I regret that this chapter must be somewhat curtailed. I quote, however, the words of a Lord Petre to Mr. Delme Ratcliffe, who was then taking over the Hertfordshire : ” Remember, however,” added his lordship, after going through a recapitulation of the hundreds, ” you will never have your hand out of your pocket, and must always have a guinea in it.” Most readers of these pages know what a master can reasonably expect from his field, and what the field expects from the master. ” A country should be hunted, the good and the bad alternately, to give general satisfaction, and in the long run better sport will be enjoyed.” Beckford makes some distinction be tween managing a pack of hounds and hunting them.

     Various are the opinions as to the best man to fill the position of M.F.H. The great question hinges on the style of man himself. We all know the ease and readiness with which people find fault. It may be of interest to quote “Gentleman” Smith’s—a former M.F.H. of the Pytchley and Craven Hunts—ideas of a perfect huntsman. ” He should possess health, memory, decision, temper, and patience, voice and sight, courage and spirits, perseverance, activity ; and with these he will soon make a bad pack a good one. If quick, he will make a slow pack quick ; if slow, he will make a quick pack slow.” Mr. Smith continues, ” But first, to become a good one he must have a fair chance, and should not be interfered with by any one after leaving the meet. Granted he is in the master’s confidence. … He should be able to think for himself when hounds check.” Beckford’s qualifications are to be summed up in the single word ” youth.” Doubtless perpetual evergreenness is a most desirable attribute. The old head on young shoulders is probably the one attribute referred to.

     A man may certainly be born to become a huntsman. We have heard Mr. C. M’Neill spoken of as a ” born huntsman.” There are very many families of huntsmen indeed. The following is Beckford’s ideal : ” He should be young, strong, bold, and enterprising ; fond of the diversion, and indefatigable in the pursuit of it ; he should be sensible and good-tempered, and sober ; exact, civil ; naturally a good horseman, his voice should be strong and clear, have an eye so quick as to perceive which of the hounds carries the scent, when all are running ; and should distinguish the foremost hounds when he does not see them. He should be quiet, patient, and without conceit he should not be too fond of displaying these attributes, till necessity calls them forth. He should let his hounds alone, whilst they can hunt, and he should have the genius to assist them when they cannot.” Many professional huntsmen, however, have combated with age and weight. I quote these qualifications as many masters hunt their own hounds.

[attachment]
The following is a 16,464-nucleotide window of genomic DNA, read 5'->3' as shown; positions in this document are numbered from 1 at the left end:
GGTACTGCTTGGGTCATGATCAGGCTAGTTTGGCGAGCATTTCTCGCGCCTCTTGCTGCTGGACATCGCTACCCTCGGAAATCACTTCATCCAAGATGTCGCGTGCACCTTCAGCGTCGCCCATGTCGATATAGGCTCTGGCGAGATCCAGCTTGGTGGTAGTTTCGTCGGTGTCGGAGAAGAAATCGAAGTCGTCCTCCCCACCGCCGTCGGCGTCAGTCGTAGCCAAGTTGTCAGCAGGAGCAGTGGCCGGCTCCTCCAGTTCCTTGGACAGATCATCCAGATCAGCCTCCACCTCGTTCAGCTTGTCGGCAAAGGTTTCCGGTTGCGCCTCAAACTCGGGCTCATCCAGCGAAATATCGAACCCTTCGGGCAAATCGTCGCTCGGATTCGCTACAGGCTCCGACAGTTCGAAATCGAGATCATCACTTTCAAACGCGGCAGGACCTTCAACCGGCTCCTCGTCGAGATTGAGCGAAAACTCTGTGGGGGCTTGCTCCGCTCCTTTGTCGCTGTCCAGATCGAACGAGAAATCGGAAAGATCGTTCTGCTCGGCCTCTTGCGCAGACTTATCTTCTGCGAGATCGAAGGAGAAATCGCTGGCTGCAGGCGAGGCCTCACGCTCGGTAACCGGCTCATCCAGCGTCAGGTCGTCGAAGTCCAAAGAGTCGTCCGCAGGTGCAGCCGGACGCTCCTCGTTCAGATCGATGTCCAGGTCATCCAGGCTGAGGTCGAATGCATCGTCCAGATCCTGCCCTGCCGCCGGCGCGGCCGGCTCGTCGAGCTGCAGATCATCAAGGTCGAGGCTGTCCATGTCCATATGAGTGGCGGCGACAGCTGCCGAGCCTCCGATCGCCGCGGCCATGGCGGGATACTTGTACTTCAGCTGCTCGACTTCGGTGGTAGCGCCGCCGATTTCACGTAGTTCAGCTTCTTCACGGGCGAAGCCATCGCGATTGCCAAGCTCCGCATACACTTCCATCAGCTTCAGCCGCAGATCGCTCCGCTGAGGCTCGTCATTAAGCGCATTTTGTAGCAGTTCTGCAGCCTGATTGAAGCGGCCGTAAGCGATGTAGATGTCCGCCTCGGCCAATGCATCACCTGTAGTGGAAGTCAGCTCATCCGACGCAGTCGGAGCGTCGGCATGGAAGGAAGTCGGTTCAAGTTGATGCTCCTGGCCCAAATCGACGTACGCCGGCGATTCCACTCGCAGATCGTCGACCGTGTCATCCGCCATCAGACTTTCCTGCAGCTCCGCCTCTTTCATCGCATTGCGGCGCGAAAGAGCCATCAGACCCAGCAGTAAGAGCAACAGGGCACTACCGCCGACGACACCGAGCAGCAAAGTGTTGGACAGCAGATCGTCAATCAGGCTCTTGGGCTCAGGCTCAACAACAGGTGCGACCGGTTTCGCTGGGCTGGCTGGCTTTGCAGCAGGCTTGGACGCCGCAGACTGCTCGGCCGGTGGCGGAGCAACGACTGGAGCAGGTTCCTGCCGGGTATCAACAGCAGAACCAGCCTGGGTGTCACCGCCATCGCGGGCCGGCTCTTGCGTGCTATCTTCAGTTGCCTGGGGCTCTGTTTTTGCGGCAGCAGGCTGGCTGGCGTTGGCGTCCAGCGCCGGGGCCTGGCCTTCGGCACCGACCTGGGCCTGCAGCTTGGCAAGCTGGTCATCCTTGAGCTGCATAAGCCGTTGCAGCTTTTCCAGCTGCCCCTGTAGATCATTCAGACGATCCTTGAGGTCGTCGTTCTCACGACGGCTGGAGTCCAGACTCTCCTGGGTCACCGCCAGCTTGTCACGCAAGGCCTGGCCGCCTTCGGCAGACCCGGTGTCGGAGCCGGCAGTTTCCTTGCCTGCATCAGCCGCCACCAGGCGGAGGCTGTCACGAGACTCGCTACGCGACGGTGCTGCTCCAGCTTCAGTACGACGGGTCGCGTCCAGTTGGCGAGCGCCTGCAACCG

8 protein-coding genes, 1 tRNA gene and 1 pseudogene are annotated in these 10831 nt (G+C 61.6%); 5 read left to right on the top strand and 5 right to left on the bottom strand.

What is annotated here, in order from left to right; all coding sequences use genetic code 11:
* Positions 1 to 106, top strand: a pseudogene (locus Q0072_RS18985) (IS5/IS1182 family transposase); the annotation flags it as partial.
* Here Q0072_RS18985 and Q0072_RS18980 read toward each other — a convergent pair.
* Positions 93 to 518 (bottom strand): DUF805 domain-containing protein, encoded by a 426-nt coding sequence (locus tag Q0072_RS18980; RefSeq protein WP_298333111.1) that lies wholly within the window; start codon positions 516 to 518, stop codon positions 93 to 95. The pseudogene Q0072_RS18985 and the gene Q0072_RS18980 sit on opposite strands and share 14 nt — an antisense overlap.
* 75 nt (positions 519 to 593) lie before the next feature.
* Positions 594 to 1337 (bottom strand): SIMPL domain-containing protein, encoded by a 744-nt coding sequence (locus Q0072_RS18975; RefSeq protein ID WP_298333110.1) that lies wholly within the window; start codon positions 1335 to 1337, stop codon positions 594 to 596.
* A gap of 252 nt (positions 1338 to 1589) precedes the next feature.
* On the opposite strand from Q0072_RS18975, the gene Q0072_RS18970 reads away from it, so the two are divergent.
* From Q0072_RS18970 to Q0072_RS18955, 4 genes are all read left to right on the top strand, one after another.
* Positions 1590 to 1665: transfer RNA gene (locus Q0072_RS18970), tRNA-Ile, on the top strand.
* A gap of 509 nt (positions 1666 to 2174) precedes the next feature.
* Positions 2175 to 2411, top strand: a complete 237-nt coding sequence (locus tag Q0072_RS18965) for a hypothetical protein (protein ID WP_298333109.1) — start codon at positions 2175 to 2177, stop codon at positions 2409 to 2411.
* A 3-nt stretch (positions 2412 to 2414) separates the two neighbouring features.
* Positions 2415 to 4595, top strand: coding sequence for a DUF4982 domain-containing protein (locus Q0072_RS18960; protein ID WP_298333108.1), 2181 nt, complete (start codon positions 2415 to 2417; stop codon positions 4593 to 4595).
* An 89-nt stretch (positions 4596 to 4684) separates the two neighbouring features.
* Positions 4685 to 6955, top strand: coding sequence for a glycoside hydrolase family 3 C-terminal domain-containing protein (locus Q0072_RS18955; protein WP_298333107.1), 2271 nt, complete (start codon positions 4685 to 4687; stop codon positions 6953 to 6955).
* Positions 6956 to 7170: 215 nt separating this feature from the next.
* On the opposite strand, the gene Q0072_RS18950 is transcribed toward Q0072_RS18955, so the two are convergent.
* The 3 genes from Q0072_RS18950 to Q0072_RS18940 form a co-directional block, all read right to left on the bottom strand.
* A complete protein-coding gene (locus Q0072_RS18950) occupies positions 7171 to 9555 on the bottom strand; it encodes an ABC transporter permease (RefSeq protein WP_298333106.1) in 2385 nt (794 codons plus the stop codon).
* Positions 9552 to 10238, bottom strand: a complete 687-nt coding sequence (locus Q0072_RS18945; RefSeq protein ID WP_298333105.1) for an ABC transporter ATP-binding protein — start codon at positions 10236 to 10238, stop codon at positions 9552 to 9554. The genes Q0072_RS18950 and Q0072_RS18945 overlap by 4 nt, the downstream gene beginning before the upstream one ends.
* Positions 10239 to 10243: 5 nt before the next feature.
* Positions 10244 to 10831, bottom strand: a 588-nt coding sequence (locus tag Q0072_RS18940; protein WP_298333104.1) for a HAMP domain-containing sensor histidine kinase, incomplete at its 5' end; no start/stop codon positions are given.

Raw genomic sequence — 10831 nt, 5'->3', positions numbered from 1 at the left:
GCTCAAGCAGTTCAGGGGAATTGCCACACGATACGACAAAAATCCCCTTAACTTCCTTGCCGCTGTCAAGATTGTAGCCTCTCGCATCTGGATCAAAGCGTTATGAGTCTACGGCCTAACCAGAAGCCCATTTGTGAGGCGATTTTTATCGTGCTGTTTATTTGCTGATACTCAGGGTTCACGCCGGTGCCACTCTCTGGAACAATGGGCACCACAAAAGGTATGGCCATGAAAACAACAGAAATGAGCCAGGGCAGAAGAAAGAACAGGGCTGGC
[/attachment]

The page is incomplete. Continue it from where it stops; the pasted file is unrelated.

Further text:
The idea of this work is not one of laying down the law, but has been compiled as a work of useful reference merely. The scope of this work does not admit of the M.F.H.’s deportment at the meet, the roles of huntsmen, whippers-in, and second horsemen to be discussed therein.

     The following rules were found in the Diary of W. Summers, huntsman to Mr. Napper in the forties. He was kennel huntsman to the late Mr. W. C. Standish during that gentleman’s master ship of the Hursley and the New Forest fox hounds. I quote them here in the interest of all concerned.

     ” No man should attempt to hunt a pack of fox hounds who has not a cool head, and particularly a good temper. An excitable temperament is not an acquisition ; its possessor may ride as hard as he likes ; he will never make a good huntsman—but that never catches foxes. Most huntsmen, to our idea [Summers says], ride too hard ; nineteen out of twenty override their own hounds, and drive them hundreds of yards over the scent, leading the field after them ; for very few of the sportsmen who attend the meets ever look at the hounds : they ride at the huntsman, not to the hounds. A huntsman will tell you that it is not his fault that he overrides his hounds, but ‘ the gentlemen do press on me so.’

     “A cool-headed huntsman with nerve will not allow himself to be hurried, and will see when his leading hounds have the scent and when they have not. He will take no notice of any man, and hunt hounds as though he, and he alone, were present, and consequently give satisfaction to the few that know anything about it (hunting) and catch his fox. He need take no heed of holloas or ask advice when hunting his hounds, but should have his own opinion, and stick to it. He will let his hounds alone as much as possible : they will know more than he does about making their own cast first ; and should they fail to recover the scent, then let him try what he can do ; he should remember foxes seldom wait, and he should make up his mind quickly what he means to do. The worse the scent, the quieter he will be with his hounds ; full well he knows that if he once gets their heads up, it will take him all his time to get them down again. He must have his eyes everywhere, and so he will quickly detect what has probably headed the fox—a man ploughing, a flock of sheep, or a herd of bullocks.”